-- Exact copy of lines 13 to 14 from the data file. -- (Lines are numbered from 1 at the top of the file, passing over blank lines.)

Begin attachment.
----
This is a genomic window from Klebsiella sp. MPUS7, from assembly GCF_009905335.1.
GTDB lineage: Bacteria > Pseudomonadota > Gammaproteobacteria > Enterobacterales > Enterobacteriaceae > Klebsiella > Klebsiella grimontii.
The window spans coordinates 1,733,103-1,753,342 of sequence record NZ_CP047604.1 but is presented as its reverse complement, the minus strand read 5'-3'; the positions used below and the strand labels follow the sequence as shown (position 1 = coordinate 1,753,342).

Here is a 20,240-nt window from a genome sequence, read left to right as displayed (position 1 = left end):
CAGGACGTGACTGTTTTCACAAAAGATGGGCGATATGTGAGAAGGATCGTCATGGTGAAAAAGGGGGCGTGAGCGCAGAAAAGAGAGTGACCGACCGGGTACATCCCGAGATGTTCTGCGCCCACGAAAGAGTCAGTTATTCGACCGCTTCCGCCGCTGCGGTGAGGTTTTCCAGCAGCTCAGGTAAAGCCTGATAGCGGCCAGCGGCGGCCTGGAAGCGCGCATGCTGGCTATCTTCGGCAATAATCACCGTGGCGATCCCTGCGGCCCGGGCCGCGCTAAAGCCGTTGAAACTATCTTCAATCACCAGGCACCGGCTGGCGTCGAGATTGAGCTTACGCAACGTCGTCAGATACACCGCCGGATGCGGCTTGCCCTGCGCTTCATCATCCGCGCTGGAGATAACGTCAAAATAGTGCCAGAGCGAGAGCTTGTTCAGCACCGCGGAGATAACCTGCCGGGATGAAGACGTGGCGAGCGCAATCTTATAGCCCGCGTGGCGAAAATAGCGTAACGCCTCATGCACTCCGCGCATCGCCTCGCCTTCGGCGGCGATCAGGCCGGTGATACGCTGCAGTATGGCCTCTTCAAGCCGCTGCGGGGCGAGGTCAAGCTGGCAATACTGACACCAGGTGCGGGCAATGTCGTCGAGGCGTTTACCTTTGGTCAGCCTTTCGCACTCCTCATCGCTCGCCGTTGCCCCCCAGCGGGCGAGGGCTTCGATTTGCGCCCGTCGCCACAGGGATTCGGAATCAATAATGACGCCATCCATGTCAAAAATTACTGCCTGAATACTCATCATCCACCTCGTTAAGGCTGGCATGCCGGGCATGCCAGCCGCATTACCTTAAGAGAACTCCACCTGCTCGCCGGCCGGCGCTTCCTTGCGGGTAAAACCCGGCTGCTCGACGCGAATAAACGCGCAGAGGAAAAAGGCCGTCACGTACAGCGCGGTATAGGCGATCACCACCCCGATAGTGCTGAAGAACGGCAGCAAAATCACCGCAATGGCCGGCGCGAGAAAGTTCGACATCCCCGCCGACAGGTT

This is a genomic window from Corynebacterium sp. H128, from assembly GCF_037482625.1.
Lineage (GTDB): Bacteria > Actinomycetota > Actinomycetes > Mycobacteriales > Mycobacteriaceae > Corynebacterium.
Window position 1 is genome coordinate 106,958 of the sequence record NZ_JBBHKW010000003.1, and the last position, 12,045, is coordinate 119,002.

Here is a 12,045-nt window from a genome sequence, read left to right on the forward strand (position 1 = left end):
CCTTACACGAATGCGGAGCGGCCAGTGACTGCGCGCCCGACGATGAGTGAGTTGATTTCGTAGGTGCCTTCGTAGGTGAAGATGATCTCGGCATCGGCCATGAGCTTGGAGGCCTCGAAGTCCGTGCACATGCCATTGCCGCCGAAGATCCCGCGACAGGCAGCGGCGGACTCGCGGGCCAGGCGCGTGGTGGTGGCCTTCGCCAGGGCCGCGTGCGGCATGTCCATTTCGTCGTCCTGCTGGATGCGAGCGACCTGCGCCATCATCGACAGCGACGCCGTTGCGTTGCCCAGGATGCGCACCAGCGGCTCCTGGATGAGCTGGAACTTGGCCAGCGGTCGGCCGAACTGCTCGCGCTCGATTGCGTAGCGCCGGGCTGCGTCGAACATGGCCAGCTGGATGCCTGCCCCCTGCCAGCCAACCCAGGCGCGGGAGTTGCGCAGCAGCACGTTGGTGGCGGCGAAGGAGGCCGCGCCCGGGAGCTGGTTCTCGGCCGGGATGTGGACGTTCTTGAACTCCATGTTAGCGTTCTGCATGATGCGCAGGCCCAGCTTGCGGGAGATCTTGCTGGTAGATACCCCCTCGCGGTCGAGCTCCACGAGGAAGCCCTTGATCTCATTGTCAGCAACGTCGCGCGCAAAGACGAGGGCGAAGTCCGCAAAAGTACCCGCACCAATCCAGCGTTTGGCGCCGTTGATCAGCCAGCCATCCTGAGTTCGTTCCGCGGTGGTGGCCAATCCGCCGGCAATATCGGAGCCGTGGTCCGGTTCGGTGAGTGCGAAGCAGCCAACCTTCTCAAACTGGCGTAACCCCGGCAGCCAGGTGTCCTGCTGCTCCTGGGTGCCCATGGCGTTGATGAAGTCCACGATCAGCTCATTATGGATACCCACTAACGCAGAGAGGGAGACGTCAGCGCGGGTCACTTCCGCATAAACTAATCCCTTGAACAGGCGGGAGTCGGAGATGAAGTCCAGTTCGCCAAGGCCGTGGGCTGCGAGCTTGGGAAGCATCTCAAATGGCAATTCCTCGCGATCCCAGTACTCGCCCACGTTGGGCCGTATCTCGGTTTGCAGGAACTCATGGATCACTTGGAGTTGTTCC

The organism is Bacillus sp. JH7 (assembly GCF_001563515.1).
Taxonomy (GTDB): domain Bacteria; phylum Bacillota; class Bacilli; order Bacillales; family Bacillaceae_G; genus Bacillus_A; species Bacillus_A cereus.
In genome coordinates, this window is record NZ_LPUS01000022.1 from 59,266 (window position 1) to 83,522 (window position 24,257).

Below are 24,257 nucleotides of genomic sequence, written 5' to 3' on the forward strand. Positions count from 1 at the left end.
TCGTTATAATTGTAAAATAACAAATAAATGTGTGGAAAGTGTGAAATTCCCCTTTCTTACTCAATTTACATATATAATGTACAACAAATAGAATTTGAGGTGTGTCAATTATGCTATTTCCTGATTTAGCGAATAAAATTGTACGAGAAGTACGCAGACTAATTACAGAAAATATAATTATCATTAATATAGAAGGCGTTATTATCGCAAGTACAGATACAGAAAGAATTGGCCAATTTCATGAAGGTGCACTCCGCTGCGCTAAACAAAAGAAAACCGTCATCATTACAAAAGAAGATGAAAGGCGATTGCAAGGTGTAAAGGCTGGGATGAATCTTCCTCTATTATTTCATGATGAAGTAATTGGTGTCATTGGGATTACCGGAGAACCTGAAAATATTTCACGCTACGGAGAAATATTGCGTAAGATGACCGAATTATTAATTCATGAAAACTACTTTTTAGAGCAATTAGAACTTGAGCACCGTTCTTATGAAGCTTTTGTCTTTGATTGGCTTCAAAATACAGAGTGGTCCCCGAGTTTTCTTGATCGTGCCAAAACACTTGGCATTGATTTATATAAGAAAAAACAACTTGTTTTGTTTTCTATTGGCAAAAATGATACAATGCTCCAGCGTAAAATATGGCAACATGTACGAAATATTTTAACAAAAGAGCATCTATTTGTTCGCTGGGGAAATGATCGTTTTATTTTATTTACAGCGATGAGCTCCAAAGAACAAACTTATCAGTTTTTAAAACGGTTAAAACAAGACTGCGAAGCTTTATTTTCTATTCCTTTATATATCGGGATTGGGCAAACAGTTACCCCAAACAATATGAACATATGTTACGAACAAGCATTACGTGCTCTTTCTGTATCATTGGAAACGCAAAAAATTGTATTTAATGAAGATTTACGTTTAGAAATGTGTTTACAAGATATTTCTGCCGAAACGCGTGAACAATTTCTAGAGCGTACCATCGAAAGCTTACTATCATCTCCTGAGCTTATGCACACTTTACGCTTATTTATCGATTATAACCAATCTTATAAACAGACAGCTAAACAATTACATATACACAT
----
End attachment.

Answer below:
In genome coordinates, this window is record NZ_LPUS01000022.1 from 59,266 (window position 1) to 83,522 (window position 24,257).

Below are 24,257 nucleotides of genomic sequence, written 5' to 3' on the forward strand. Positions count from 1 at the left end.